India’s energy trilemma
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India is the world's seventh-largest energy producer and the fifth-largest energy consumer, accounting for more than 4 per cent of total global annual energy consumption. But these impressive statistics hide some sobering truths. India has one of the lowest per capita energy consumption levels globally, at only 20 per cent of the world average, according to the World Bank. Moreover, India's energy supply falls well short of growing demand. Even when seemingly available, it is unreliable and erratic, as the power outage in most of northern India in July 2012 highlighted.
In the medium term, pressures on energy supply are likely to persist. Energy demand in India will continue to grow rapidly over the next couple of decades, given the country's relatively high rate of growth and high urbanisation levels, and a growing middle class will drive demand for consumer goods. India has been one of the world's fastest-growing economies over the past five years, with an average annual growth rate of roughly 8 per cent. The Planning Commission of India believes that the country needs to sustain this growth rate over the next 25 years if it is to eradicate poverty and meet its human development goals.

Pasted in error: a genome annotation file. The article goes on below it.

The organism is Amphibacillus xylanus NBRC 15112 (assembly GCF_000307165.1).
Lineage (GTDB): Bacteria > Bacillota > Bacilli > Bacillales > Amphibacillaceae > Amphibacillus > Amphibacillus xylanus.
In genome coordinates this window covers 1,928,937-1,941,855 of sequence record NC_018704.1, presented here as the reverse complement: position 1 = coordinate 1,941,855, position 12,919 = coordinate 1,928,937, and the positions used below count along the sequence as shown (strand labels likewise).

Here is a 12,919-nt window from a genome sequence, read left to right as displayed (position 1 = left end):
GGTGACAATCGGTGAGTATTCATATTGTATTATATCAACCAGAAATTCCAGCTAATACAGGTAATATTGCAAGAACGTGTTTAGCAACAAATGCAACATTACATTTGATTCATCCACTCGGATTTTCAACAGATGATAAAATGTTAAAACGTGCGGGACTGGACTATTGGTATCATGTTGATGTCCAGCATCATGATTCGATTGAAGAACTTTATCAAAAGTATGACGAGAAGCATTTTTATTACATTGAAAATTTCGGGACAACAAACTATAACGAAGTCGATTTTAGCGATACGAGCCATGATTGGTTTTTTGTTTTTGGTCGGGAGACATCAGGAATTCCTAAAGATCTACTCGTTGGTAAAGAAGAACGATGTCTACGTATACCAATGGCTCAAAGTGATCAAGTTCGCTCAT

To achieve this ambitious target, India will need to increase its primary energy supply by four to five times, and its electricity generation capacity/supply by six to seven times, as compared to 2003-04 levels. By 2031-32 power-generation capacity should increase to nearly 800 GW from the current capacity of about 206 GW. This represents both a significant challenge and a huge opportunity for such an industrious nation.
For India's economic development to continue apace, it will have to ensure three things. First, that adequate financing is made available for building and upgrading energy infrastructure. Second, that appropriate measures are taken to address skills shortages in the sector. Third, that the country selects and builds the right kind of energy infrastructure in order to diversify and modernise the country's energy mix.
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